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Friday, October 14, 2011

The non-aggression principle

Here's another quote from Larken Rose's book, The Most Dangerous Superstition.

Agents of "authority" (cops, soldiers, et. al.) are imagined to have the right to use force not only in the situations where anyone would have such a right (i.e., self-defense), but in other situations as well. It stands to reason that if everyone has the right to use inherently justified "good force," and "the law" authorizes agents of government to use force in other situations as well, then "law" is the attempt to legitimize bad force.


Neither the enthusiastic voter who proudly posts a campaign sign in his yard nor the well-intentioned citizen who runs for office understands this fact. If they did, they would understand that "democracy" is nothing more or less than majority-approved immoral violence, and cannot possibly fix society or be a tool for freedom or justice. Despite the mythology which claims that the right to vote is what makes people free, the truth is that all "democracy" does is legitimize aggression and unjustified violence. The logic of this is so simple and obvious that an enormous amount of propaganda is needed to train people to not see it. If everyone has the right to use inherently righteous force, and government agents are allowed to use force in other situations as well, then, by its very nature, what government adds to society is immoral violence.

11 comments:

BF said...

In an enlightened society, this would make perfect sense. And we would all run unicorn ranches, rainbow factories, and big rock candy mines.

In the real word, elimination of the "immoral force" options of soldiers and police removes a barrier between us unicorn ranchers and the forces of darkness who don't mind being immoral.

The option of course would be vigilante justice.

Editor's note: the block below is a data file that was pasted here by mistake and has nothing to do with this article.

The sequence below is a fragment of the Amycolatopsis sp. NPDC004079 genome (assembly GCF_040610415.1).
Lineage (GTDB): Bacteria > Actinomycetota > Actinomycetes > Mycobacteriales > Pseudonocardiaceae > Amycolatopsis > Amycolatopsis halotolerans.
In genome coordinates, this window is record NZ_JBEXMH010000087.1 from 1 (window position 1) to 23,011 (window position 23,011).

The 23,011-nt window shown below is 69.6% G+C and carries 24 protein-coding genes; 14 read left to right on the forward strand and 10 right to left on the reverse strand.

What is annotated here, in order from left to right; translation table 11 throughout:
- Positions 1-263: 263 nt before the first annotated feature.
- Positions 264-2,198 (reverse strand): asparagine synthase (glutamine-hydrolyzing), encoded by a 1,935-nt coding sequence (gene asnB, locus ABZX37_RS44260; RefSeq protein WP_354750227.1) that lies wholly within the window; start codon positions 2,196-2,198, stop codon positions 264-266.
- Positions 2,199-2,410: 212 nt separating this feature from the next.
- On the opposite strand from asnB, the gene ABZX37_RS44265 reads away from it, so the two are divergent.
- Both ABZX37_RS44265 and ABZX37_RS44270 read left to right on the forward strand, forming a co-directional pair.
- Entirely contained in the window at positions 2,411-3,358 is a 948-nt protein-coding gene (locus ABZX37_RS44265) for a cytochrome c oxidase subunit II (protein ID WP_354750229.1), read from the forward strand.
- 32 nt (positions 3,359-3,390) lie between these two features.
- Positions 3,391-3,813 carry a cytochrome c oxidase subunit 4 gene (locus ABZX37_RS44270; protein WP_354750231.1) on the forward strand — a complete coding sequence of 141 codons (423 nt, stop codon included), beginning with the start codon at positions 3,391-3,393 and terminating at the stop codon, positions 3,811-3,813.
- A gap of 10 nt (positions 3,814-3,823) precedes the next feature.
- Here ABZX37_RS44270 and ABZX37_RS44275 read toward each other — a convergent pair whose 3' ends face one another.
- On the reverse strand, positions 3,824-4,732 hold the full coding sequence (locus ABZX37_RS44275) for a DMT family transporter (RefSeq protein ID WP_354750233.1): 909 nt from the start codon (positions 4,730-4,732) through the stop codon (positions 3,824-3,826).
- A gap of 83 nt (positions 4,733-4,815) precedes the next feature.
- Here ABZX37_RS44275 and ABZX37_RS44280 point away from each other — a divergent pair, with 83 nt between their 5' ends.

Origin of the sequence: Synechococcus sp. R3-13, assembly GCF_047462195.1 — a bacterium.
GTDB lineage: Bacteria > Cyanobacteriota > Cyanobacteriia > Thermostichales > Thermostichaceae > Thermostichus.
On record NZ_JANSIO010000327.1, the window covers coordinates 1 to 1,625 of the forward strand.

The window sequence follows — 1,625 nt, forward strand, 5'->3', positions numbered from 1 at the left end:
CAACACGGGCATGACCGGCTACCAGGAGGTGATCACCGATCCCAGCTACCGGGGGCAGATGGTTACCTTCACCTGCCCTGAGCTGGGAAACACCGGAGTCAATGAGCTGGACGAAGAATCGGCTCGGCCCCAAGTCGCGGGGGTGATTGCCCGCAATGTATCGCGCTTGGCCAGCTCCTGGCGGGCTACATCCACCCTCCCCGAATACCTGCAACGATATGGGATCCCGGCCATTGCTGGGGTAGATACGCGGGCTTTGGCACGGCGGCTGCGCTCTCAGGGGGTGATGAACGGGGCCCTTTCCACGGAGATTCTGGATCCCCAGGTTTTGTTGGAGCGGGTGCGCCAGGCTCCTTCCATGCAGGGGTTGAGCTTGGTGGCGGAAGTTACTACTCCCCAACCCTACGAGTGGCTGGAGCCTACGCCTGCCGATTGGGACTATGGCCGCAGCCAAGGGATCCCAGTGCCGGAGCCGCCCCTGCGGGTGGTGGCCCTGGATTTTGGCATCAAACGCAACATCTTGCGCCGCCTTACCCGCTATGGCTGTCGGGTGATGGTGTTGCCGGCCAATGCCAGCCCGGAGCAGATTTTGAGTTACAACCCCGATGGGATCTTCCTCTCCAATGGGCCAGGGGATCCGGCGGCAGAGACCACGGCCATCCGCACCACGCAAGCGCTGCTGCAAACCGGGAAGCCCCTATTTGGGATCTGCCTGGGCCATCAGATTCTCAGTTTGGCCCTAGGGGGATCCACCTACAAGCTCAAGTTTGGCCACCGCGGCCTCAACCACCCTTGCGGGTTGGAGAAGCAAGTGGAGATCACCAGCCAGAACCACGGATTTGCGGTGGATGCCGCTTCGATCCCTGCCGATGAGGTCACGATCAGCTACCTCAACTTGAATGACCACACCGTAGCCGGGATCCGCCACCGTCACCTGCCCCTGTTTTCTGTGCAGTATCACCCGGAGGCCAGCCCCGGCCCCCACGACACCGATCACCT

So the question becomes, who do you want to help you kick ass when ass needs kicking?

Professionals or amateurs?

And how much do you want to pay them?

I agree that it's a tough call.

Bob Newland said...

Condescension in the opening paragraph.

Second paragraph, the setting up of a straw man.

Third paragraph knocks down the straw man.

I am getting to the points of the fourth, fifth and sixth paragraphs. I am still reading the book, but I think these are some of the best philosophical questions I've seen posed in a long time.

What are the options of the "tough call?"

My contention has been for some time that government affects me in too many negative ways. A step in the right direction is less government.

Rose's proposition of no government hasn't yet been sold to me, not least because I think it is an impossible goal, although I am obviously intrigued with his philosophical argument so far.

BF said...

Somalia.

http://en.wikipedia.org/wiki/Somalia

That's what it looks like at the end of the anarchy rainbow, I'm afraid, Bob.

BF said...

...on the other hand...
http://mises.org/daily/5418

...considering the context, anarchy seems to be working better there than the alternative.

Bob Newland said...

In Somalia, there are a bunch of crazies with guns intimidating the majority who don't have guns.

Sounds like what the statists want in the USA>

BF said...

Yup. As per my original (aka: "strawman") point. The biggest bully wins. State or no state, it seems.

BF said...

Dod you read Cormac McCarthy's "The Road," Bob?

Bob Newland said...

I dod.

Bob Newland said...

Sow the movie, too.

Ken G said...

One way or another there will always be a king of misery or goodness or some of both. Like Somalia, without government, thugs rule. Eventually the toughest/smartest thug becomes king of thugs. In the end there will always be a boss good or bad.

We've proven that even in a Democracy, government can become thuggish, yet there is still a bit of hope that in a Democracy we stand a chance, as small as that seems today, of holding those in charge accountable for their thuggishness.

BF said...

The book wad better than the movie.